Does Peoria have any starchitects in its midst? And if so, should it be gently and humbly suggested that they embrace a “Slow Architecture” movement, and engage a local creative design professional for their next building project? This writer would posit (again, gently and humbly) that we do in fact have a terrific pool of local architectural and engineering talent. Time and again, Peoria’s design community has proven that they do have the cutting-edge skills and creative juices to get the job done, with panache and aplomb. As proof of this notion, this writer offers, in no particular order, a baker’s half-dozen of local examples of handsome architecture and fine-tuned engineering, designed exclusively by local talent, which may be worthy of our admiration.
RLI Corporate Headquarters
Tucked quietly off Knoxville Avenue on Peoria’s north side can be found the headquarters for one of our town’s most admired companies. RLI Corp. has quietly and steadily grown and prospered over the years, developing a premier position in the many insurance markets it serves, and giving back to the community it calls home. Its world-class headquarters facility, the product of several local architectural firms, beautifully reflects and reinforces that quiet, professional and elegant esprit de corps. Its clean, horizontal, contemporary architectural lines offer a gentle nod to its Midwest roots, while its beautifully landscaped, pedestrian-friendly campus utilizes the latest concepts in green and sustainable urban and urbane design.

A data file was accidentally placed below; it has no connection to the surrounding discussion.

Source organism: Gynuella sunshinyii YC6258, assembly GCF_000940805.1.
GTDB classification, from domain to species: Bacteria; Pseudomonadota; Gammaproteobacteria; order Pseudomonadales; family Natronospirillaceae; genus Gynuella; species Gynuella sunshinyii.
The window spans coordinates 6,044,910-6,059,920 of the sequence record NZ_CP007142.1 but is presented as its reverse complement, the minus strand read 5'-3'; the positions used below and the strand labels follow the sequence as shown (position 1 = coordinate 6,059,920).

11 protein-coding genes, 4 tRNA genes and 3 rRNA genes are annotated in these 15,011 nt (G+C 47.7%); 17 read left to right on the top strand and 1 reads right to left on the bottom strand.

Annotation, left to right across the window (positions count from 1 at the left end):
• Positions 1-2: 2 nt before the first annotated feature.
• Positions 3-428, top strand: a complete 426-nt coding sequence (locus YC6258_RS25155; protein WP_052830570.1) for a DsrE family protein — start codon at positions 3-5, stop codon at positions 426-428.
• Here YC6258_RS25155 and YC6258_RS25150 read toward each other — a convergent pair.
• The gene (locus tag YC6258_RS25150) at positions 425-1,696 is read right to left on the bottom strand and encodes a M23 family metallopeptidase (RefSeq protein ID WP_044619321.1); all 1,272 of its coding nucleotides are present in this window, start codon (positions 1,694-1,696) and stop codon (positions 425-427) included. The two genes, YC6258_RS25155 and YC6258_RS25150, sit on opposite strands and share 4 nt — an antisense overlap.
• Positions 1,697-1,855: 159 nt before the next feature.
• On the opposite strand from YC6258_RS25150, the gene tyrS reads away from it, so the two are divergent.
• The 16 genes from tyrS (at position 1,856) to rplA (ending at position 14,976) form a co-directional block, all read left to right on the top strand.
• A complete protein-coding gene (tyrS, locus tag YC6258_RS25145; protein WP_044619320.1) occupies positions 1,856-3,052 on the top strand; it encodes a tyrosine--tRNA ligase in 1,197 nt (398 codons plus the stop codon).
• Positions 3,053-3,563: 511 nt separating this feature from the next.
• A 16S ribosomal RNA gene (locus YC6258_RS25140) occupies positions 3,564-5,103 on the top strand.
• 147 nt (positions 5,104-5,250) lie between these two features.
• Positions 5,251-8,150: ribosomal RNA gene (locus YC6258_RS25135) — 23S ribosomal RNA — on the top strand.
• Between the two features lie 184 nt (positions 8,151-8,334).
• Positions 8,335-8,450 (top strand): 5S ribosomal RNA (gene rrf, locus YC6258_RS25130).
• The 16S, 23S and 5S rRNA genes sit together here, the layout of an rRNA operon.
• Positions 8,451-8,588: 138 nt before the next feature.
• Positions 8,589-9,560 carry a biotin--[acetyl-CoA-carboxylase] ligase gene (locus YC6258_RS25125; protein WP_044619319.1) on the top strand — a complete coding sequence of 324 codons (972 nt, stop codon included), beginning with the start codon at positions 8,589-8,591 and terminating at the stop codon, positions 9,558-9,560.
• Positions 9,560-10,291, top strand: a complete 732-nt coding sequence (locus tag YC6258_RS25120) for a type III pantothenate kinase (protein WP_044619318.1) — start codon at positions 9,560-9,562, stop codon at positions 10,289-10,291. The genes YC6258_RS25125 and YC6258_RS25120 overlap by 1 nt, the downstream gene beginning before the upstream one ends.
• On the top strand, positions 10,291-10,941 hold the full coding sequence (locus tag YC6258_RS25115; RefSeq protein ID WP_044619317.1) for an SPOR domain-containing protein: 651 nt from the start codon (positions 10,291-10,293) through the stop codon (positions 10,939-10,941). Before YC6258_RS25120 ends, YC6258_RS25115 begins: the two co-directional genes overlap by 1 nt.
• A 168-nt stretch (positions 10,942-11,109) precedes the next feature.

New CEFCU Member Center
Central Illinois’ premier credit union has always been on the leading edge of financial services for its many members. When it decided to introduce a fresh, new design for future branch facilities, it called upon a longtime local architect to design a warm and welcoming prototype, taking inspiration from Illinois’ very own Frank Lloyd Wright and his iconic prairie style. His new vision for that iconic style was made green and sustainable, too, by being designed as a LEED-certified structure. This all-new prototype can now be found in six locations throughout central Illinois, providing CEFCU and its members with a memorable and dynamic branded experience.
Lincoln Carnegie Branch Library